I blogged a while back about the concept of predatory innovation in a competition law context. Since then, the French Competition Authority’s Nespresso case has been decided, and I have had the opportunity to put together a more considered view on the issues, courtesy of Competition Law Insight.
The article, written jointly with Kevin Coates of 21st Century Competition blog fame (oh, and he also works for a small outfit in Brussels…), looks at whether the concept of predatory innovation could be a viable basis for an Article 102 case in the EU.
Fortuitously, this issue has been under consideration just this week a new ruling in a class action lawsuit brought against Apple in the US. The case related to certain technical changes made to the Apple iPod software in 2007. These changes, alongside certain improvements to graphics and video elements of the software, comprised a security update which made it impossible to play tracks based on reverse-engineered versions of Apple’s DRM technology.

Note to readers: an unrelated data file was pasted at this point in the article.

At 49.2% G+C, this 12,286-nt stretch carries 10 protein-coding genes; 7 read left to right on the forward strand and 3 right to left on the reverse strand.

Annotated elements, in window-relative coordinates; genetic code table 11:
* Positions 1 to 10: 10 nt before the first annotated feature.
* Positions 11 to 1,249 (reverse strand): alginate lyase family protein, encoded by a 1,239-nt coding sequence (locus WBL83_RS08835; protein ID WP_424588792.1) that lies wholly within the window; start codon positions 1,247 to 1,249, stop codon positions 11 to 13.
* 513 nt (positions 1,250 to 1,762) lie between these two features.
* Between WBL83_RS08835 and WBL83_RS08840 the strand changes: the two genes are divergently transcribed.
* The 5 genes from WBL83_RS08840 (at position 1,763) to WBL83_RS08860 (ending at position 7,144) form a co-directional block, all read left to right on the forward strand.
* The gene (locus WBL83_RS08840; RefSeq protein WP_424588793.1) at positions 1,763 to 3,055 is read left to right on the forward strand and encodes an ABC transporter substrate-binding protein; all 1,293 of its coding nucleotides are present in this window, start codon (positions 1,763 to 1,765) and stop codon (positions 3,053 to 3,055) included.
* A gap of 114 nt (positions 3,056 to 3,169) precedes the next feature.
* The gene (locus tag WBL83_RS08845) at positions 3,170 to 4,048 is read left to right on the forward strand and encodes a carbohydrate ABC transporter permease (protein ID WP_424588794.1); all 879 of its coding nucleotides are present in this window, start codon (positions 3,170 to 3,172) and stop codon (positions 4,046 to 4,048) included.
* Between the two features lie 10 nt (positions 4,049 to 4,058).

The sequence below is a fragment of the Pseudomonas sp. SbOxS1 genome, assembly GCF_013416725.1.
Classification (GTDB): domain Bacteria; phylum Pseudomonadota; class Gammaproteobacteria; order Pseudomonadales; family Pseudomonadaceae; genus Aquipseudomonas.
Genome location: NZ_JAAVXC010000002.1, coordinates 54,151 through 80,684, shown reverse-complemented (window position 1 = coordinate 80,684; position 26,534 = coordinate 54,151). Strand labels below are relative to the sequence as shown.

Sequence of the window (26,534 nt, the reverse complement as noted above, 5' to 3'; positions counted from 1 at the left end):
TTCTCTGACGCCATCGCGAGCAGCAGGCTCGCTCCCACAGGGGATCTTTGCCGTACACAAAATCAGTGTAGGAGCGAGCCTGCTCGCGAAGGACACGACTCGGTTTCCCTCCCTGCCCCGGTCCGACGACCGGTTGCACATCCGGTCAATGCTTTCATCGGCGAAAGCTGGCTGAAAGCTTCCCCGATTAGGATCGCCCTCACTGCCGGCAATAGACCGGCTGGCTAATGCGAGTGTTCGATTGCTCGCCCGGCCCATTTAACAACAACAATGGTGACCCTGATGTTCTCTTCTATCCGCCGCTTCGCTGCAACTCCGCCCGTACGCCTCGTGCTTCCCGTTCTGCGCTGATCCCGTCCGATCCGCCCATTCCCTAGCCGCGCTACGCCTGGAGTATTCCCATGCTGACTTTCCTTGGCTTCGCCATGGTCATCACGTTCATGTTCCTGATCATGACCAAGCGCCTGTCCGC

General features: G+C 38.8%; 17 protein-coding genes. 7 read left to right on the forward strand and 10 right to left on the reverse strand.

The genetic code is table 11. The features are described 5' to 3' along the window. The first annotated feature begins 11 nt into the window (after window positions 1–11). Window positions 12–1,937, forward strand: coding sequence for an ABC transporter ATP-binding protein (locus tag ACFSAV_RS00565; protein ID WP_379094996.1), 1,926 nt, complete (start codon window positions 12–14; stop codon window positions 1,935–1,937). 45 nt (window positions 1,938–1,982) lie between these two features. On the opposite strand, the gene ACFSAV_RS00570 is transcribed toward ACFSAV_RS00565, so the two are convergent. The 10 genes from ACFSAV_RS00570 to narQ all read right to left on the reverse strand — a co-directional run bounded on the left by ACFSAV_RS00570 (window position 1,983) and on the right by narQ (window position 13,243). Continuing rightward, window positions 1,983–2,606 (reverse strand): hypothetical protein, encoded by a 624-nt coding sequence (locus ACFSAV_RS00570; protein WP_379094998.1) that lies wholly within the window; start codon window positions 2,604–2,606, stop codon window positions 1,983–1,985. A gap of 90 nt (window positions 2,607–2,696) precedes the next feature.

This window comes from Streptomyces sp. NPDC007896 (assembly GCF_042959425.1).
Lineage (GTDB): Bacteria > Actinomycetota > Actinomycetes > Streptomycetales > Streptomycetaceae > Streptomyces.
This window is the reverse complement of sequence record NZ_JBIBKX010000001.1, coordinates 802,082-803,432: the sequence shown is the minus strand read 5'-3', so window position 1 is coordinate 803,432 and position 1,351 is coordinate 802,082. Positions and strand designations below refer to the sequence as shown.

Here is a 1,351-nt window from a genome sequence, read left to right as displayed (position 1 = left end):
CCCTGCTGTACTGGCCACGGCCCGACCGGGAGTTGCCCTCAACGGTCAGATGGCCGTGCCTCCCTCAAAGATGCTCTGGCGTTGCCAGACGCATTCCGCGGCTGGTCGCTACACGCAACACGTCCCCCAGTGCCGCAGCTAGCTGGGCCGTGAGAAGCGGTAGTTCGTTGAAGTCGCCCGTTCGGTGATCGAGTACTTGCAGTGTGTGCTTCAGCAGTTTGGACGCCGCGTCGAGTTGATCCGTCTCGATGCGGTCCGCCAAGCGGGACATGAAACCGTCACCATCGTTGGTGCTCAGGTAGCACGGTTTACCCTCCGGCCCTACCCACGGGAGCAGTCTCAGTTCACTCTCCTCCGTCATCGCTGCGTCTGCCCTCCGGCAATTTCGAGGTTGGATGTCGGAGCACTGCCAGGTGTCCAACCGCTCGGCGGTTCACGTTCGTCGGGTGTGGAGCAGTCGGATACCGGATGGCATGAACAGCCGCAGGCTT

The jury tasked with assessing this issue was directed to consider, under the applicable US law, whether the changes to Apple’s technology represented a genuine product improvement – if it did, any harm to competitors was immaterial. Reports (e.g. here or here) indicate that the jury rapidly decided the case in Apple’s favour, holding that the technology did indeed represent a genuine product improvement, and that, as a result, there was no antitrust liability. The Nespresso case and the points considered in my and Kevin Coates’ joint article suggest that the position in the EU in similar cases is likely to be somewhat more nuanced.